# indexOf Boyer-Moore String Search algorithm

This is an implementation of Boyer-Moore string search algorithm index_of for a pattern in text. I was challenged to implement it by my friend.

This Python function returns the starting index of the first occurrence of a pattern in text and returns None if no index is found. For example, index_of('ababc', 'abc') returns 2 and index_of('abc', 'z') returns None.

I have the following implementation that handles most of the cases and I think the worst case running time is $O(m/n)$.

def index_of(text, pattern):
assert isinstance(text, str), 'text is not a string: {}'.format(text)
assert isinstance(pattern, str), 'pattern is not a string: {}'.format(text)
# Check if empty; if so, return 0, earliest bit
if len(pattern) == 0:
return 0
pattern = list(pattern)
pattern_len = len(pattern)

text = list(text)
textext_len = len(text)

shift = 0
while(shift <= textext_len - pattern_len):
index = pattern_len - 1
# Keep going until it all meets
while index >= 0 and pattern[index] == text[shift+index]:
index -= 1
# If we get past index, then return where the shift is
if index < 0:
return shift
else:
if text[shift+pattern_len-1] in pattern:
shift += pattern_len - pattern.index(text[shift+pattern_len-1]) - 1
else:
shift += pattern_len
return None


I include my code here. I ran my code against 3 separate tests, and it passed all of the pytests. So it's pretty robust, and I think my implementation works fine.

import unittest

class Test(unittest.TestCase):

def test_index_of_with_matching_patterns(self):
assert index_of('abc', '') == 0  # all strings contain empty string
assert index_of('abc', 'a') == 0  # single letters are easy
assert index_of('abc', 'b') == 1
assert index_of('abc', 'c') == 2
assert index_of('abc', 'ab') == 0  # multiple letters are harder
assert index_of('abc', 'bc') == 1
assert index_of('abc', 'abc') == 0  # all strings contain themselves
assert index_of('aaa', 'a') == 0  # multiple occurrences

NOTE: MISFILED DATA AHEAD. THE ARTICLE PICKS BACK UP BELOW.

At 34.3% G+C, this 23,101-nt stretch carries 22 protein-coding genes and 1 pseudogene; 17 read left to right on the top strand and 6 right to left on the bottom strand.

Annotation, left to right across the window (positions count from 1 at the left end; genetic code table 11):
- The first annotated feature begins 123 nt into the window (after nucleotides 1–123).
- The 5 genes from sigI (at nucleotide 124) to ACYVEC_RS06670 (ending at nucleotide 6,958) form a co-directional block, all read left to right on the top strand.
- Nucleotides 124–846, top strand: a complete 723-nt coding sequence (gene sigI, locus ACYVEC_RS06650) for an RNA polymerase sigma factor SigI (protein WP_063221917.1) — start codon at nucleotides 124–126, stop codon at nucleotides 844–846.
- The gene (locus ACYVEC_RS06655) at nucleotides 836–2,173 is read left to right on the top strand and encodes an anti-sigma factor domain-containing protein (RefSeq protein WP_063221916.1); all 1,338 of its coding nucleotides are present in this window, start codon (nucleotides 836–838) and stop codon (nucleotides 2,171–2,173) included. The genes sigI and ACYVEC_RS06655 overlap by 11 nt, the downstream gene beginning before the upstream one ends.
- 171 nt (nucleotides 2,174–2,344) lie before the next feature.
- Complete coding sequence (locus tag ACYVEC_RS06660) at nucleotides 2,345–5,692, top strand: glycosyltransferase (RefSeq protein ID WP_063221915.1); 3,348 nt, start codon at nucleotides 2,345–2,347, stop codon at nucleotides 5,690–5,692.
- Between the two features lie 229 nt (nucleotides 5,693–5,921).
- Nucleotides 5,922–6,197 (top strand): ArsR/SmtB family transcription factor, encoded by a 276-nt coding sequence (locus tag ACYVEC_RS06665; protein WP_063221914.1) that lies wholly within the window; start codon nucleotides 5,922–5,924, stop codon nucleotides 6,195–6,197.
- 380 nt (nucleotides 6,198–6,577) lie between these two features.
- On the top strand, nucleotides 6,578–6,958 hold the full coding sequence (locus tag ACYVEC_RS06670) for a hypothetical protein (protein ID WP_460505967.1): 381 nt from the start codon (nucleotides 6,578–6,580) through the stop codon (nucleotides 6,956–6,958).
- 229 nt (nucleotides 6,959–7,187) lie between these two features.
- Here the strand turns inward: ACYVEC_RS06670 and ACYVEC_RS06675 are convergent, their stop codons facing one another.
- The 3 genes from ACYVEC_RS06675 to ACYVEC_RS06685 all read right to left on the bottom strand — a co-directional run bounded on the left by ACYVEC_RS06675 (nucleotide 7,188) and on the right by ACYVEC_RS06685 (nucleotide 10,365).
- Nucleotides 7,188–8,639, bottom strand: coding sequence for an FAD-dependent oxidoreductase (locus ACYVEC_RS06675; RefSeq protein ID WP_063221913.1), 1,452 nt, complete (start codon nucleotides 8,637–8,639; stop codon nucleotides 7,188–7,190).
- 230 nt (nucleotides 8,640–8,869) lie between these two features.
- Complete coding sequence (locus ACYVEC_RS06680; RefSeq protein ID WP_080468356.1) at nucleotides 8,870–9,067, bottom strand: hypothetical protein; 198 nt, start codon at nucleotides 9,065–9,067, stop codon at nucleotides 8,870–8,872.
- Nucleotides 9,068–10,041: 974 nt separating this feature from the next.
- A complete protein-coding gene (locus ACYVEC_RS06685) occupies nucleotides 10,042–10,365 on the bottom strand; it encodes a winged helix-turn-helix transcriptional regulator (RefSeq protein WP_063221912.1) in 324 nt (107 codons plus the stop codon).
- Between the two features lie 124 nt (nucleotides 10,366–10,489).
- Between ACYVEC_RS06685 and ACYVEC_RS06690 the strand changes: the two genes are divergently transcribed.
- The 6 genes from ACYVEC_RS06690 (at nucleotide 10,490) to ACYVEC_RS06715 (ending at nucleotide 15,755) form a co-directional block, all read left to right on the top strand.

assert index_of('aaa', 'aa') == 0  # overlapping pattern
assert index_of('thisisabsolutelycrazy', 't') == 0
assert index_of('abcdef', 'abcdef') == 0  # all strings contain
assert index_of('abcdef', 'abcdef') == 0  # all strings contain

def test_index_of_with_non_matching_patterns(self):
# Negative test cases (counterexamples) with non-matching patterns
assert index_of('abc', 'z') is None  # remember to test other letters
assert index_of('abc', 'ac') is None  # important to test close cases
assert index_of('abc', 'az') is None  # first letter, but not last
assert index_of('abc', 'abz') is None  # first 2 letters, but not last

def test_index_of_with_complex_patterns(self):
# Difficult test cases (examples) with complex patterns
assert index_of('ababc', 'abc') == 2  # overlapping prefix
assert index_of('bananas', 'nas') == 4  # overlapping prefix
assert index_of('abcabcabc', 'abc') == 0  # multiple occurrences
assert index_of('abcabcab', 'abc') == 0  # multiple occurrences
assert index_of('abcabcdef', 'abcd') == 3  # overlapping prefix
assert index_of('abcabcdef', 'abcdef') == 3  # overlapping prefix
assert index_of('abcabcdabcde', 'abcde') == 7  # overlapping prefix
assert index_of('abcabcdabcde', 'abcd') == 3  # multiple occurrences, overlapping prefix
assert index_of('abra cadabra', 'abra') == 0  # multiple occurrences

if __name__ == '__main__':
unittest.main()

• (I don't understand If you find a mismatch, you have a configuration of the type. I'm tempted to suggest if __name__ …: import sys main(sys.argv)) Do "the twin assert()s" call for procedural abstraction? I don't like if condition: return… else:. – greybeard Nov 1 '17 at 11:34
• i updated the comment – NinjaG Nov 3 '17 at 22:43
• Let me know if there's any comment and feedback for tihs code review – NinjaG Nov 5 '17 at 6:35